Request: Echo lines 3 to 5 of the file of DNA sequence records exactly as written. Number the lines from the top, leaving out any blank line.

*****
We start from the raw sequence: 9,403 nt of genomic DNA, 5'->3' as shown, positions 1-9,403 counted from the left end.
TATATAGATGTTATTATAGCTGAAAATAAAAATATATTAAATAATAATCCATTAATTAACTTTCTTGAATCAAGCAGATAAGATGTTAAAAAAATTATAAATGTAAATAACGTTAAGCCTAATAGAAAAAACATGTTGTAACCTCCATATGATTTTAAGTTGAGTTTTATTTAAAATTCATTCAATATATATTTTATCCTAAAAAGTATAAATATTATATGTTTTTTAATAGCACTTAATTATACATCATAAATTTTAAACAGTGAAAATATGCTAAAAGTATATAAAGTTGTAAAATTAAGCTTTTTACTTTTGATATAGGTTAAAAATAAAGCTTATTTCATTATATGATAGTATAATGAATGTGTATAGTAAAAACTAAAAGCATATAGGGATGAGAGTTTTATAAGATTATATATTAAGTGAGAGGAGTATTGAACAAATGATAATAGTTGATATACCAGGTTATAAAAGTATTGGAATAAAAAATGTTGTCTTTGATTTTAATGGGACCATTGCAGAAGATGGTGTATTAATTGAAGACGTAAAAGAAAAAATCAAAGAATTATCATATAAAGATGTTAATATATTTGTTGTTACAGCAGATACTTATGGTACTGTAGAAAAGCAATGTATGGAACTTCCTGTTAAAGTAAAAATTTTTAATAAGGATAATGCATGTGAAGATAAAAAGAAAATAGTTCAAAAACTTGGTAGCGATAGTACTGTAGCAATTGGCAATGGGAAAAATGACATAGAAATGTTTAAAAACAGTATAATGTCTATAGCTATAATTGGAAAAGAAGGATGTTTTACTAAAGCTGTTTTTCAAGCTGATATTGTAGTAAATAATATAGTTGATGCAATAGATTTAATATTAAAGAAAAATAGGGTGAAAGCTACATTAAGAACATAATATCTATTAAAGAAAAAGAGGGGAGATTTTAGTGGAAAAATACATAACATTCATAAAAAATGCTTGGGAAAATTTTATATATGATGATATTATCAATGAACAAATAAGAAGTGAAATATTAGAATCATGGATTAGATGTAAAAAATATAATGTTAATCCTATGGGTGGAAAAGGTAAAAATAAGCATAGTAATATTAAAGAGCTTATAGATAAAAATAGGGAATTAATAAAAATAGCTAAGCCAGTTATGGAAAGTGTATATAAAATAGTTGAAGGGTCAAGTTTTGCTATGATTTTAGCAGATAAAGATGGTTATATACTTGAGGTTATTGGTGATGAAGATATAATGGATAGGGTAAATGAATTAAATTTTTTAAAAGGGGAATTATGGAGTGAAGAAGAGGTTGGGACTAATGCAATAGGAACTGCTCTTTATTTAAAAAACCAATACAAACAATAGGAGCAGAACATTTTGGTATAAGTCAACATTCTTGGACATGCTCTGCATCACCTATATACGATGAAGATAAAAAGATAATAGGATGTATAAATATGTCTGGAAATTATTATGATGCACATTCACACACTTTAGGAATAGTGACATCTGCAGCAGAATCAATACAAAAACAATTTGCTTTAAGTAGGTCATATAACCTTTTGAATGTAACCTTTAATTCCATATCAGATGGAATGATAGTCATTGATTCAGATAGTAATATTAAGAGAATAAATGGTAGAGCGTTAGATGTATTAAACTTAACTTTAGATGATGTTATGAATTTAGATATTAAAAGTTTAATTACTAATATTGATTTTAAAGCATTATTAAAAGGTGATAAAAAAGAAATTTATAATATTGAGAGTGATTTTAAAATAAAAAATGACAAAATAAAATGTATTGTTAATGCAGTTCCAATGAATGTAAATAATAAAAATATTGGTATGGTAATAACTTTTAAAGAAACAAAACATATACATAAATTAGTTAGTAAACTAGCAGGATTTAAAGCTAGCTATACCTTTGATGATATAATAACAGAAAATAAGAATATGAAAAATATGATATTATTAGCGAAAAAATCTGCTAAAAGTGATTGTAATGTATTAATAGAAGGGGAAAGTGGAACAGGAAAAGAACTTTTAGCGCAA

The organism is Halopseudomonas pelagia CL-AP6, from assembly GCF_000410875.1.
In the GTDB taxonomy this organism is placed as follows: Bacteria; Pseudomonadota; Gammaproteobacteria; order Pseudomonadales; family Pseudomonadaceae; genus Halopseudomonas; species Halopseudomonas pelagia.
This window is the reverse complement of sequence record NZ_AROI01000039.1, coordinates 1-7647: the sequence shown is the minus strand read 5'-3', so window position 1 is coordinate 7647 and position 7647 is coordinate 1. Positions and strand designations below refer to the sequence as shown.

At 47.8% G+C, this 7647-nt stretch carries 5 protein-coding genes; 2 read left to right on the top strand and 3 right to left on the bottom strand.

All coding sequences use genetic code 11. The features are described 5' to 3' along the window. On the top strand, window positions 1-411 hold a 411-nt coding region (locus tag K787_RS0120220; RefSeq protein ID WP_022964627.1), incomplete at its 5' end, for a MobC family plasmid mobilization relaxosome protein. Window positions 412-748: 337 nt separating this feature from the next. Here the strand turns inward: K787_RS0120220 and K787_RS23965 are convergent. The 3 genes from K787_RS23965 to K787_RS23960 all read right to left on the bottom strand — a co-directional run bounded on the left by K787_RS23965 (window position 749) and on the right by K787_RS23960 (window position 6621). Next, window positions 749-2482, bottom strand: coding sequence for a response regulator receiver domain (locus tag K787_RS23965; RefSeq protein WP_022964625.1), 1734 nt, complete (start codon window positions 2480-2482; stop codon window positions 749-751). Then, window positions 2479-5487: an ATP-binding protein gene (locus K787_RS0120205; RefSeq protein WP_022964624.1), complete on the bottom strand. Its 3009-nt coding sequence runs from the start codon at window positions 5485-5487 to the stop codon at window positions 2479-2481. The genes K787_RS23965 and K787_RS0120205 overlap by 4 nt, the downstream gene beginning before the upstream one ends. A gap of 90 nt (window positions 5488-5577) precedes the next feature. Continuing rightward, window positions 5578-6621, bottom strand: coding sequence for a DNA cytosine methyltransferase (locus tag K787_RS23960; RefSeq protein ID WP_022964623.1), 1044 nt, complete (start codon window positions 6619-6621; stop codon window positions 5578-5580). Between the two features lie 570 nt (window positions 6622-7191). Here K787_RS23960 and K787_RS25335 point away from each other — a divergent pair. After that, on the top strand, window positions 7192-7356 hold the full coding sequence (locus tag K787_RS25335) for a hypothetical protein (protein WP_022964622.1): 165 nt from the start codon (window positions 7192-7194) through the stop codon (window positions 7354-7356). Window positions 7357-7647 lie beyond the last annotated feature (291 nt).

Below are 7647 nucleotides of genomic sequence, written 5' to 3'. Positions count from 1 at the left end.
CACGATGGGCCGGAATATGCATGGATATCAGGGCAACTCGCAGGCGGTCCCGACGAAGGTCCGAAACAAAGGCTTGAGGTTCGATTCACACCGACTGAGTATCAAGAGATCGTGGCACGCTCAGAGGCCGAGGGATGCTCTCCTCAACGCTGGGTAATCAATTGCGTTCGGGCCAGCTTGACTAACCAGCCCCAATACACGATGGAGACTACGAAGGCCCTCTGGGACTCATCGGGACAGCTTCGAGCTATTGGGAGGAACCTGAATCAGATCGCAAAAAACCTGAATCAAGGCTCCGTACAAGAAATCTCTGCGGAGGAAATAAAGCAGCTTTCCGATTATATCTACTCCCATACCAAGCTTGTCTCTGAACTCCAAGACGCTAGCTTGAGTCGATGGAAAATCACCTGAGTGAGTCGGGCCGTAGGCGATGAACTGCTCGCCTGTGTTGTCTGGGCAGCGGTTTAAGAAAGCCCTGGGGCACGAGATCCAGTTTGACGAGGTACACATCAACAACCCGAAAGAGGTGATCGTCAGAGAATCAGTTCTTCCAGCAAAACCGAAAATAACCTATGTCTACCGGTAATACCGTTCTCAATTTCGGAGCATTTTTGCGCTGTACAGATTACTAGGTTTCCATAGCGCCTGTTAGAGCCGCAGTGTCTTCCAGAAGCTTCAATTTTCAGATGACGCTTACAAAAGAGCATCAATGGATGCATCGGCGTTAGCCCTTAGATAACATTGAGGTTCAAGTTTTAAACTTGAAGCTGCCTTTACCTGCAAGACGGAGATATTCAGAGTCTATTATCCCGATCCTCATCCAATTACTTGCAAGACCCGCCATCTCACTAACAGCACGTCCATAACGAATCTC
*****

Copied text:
The organism is Halopseudomonas pelagia CL-AP6, from assembly GCF_000410875.1.
In the GTDB taxonomy this organism is placed as follows: Bacteria; Pseudomonadota; Gammaproteobacteria; order Pseudomonadales; family Pseudomonadaceae; genus Halopseudomonas; species Halopseudomonas pelagia.
This window is the reverse complement of sequence record NZ_AROI01000039.1, coordinates 1-7647: the sequence shown is the minus strand read 5'-3', so window position 1 is coordinate 7647 and position 7647 is coordinate 1. Positions and strand designations below refer to the sequence as shown.